Although perhaps not completely shocking to those of us in the reproductive health and justice movement, the encompassing newly published Forsaken Lives: The Harmful Impact of the Philippine Criminal Abortion Ban by the innovative Center for Reproductive Rights is both incredibly powerful and devastating as it discusses in detail “the human suffering caused by the criminal ban on abortion [in the Philippines] and the challenges it creates for health service providers.”
Iran slowly reduces its maternal mortality rate, Pakistan tries to provide access to RU 486 to a firestorm of protest, teens in Wales have problems accessing abortion, and Australia has an unprecedented abortion trial.
Working in the global reproductive health arena, I think about the profound grief my own mother experienced having lost a child and then about the millions of women around the world who face this sort of grief as a part of their daily lives because they lack access to reproductive health care. But we can make a change this Mother’s Day.
Since tomorrow, May 5, is the International Day of the Midwife, I thought it fitting to take a moment to both acknowledge the day and why it’s so important to me to link discussions about midwifery and childbirth to the broader reproductive and sexual health and rights movement in the U.S.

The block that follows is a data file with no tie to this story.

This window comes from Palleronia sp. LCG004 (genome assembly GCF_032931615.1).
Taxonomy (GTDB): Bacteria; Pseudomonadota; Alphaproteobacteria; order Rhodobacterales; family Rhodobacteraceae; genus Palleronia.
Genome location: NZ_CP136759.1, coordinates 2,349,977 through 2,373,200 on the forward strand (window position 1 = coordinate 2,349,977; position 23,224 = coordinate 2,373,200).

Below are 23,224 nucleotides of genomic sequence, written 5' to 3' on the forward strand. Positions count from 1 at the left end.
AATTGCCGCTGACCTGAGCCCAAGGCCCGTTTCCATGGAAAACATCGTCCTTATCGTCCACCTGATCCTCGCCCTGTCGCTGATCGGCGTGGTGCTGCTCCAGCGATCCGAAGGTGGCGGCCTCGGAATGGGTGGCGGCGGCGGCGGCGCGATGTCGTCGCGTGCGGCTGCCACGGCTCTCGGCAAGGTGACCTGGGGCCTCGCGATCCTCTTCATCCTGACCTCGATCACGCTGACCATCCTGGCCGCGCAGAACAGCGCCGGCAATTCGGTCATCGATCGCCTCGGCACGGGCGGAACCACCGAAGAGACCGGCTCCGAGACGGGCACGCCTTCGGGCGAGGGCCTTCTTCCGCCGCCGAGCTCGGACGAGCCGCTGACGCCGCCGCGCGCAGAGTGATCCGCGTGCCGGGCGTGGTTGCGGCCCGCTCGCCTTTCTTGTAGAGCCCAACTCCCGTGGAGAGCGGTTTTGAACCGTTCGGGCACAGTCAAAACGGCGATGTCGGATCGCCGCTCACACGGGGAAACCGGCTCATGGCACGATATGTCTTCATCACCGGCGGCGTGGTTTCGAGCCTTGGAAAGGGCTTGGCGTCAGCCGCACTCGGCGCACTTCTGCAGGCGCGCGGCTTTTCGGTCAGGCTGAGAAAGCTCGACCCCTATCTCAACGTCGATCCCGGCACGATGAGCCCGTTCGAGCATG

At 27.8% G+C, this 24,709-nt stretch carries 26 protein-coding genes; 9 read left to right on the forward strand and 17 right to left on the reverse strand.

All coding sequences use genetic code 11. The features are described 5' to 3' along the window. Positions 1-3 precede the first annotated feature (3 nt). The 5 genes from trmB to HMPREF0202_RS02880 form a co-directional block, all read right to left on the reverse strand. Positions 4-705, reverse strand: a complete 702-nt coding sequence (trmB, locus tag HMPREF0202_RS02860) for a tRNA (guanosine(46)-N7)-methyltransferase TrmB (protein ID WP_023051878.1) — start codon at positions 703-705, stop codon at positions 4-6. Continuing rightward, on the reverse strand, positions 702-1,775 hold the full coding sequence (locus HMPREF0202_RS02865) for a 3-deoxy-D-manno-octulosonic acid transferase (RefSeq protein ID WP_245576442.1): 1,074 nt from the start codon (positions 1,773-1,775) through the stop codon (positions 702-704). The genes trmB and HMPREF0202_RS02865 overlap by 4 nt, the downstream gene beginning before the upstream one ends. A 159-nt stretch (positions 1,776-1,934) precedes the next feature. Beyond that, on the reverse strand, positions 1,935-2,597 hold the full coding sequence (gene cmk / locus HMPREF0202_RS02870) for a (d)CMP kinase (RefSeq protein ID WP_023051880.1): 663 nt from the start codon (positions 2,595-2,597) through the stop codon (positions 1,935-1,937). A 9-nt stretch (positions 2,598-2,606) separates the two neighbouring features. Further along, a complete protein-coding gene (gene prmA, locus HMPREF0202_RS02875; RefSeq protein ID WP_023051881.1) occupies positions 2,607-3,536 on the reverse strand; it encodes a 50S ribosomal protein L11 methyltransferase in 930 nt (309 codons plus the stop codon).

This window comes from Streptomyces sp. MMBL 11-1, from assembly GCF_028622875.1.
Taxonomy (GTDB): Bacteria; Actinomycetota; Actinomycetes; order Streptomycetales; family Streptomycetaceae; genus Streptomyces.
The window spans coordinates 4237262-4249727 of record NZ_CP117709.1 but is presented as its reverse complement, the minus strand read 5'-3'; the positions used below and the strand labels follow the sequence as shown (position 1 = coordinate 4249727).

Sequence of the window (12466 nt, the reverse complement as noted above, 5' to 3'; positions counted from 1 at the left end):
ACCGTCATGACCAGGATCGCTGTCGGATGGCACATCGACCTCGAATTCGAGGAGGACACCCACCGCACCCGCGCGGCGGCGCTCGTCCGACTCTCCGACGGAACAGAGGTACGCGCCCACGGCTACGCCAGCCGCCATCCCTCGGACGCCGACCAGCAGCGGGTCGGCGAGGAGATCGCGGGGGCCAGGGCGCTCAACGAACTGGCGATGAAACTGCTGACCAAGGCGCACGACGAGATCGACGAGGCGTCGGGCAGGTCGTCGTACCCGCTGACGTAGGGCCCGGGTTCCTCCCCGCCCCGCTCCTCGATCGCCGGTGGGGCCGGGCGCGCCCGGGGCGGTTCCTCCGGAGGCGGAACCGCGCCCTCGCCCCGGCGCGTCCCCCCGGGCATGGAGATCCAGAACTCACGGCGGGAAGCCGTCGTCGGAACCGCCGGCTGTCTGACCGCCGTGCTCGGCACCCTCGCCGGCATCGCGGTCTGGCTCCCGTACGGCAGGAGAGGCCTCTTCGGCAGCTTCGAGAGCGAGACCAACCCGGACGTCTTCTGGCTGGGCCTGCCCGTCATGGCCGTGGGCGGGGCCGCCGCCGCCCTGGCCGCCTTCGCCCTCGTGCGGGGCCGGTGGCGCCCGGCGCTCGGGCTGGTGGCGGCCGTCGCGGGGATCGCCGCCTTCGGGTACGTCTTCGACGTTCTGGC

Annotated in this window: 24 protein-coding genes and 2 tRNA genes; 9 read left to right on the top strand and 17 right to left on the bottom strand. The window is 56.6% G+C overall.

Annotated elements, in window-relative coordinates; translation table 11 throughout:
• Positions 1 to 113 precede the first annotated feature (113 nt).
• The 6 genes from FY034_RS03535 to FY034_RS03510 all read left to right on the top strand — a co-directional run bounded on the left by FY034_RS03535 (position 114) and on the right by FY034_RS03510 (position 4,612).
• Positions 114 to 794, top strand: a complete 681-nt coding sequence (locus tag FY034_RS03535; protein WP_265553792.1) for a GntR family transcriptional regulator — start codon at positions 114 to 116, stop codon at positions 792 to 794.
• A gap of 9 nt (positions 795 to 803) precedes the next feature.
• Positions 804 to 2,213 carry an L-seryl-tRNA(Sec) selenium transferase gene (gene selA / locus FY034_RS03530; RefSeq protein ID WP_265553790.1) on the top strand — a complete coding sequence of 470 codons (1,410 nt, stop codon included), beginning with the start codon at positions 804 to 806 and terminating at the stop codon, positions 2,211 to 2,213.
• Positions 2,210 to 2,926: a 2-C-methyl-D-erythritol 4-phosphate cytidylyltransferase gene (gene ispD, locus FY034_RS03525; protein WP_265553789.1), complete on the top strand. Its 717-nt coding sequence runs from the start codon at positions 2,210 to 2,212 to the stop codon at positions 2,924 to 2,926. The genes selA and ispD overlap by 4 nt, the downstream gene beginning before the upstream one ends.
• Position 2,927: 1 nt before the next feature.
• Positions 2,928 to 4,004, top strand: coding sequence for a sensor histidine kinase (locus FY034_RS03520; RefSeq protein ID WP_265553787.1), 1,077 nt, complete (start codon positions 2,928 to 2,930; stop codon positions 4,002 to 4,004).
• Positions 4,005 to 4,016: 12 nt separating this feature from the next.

Conventional wisdom won’t help reduce death and illness related to complications of pregnancy, childbirth or unsafe abortion. But a multi-facted approach to reducing maternal death and illness can.
Maternal mortality rates are rising in the U.S. while they decline in other countries. How does that happen?
If the Radiance Foundation is truly concerned about black children, then it should focus on eliminating the undeniable dangers of maternal and infant mortality in the black community.
Pregnant women in the U.S. have a greater risk of dying from pregnancy or childbirth related complications than women in 40 other countries around the world. It’s past time to fix this.
The Canadian government is excluding family planning from its initiative to save the lives and improve the health of mothers in poor countries. One small problem: You can’t address maternal mortality without family planning.
On February 25th, Nebraska’s State Judiciary Committee heard testimony on proposed Legislative Bill 1103, the Abortion Pain Prevention Act. The bill would ban abortions after 20 weeks unless the procedure would save a woman’s life or “avert serious risk of substantial and irreversible physical impairment of a major bodily function.” Missing from the bill is an exception for fatal fetal anomalies and selective reductions in cases of multiple pregnancies.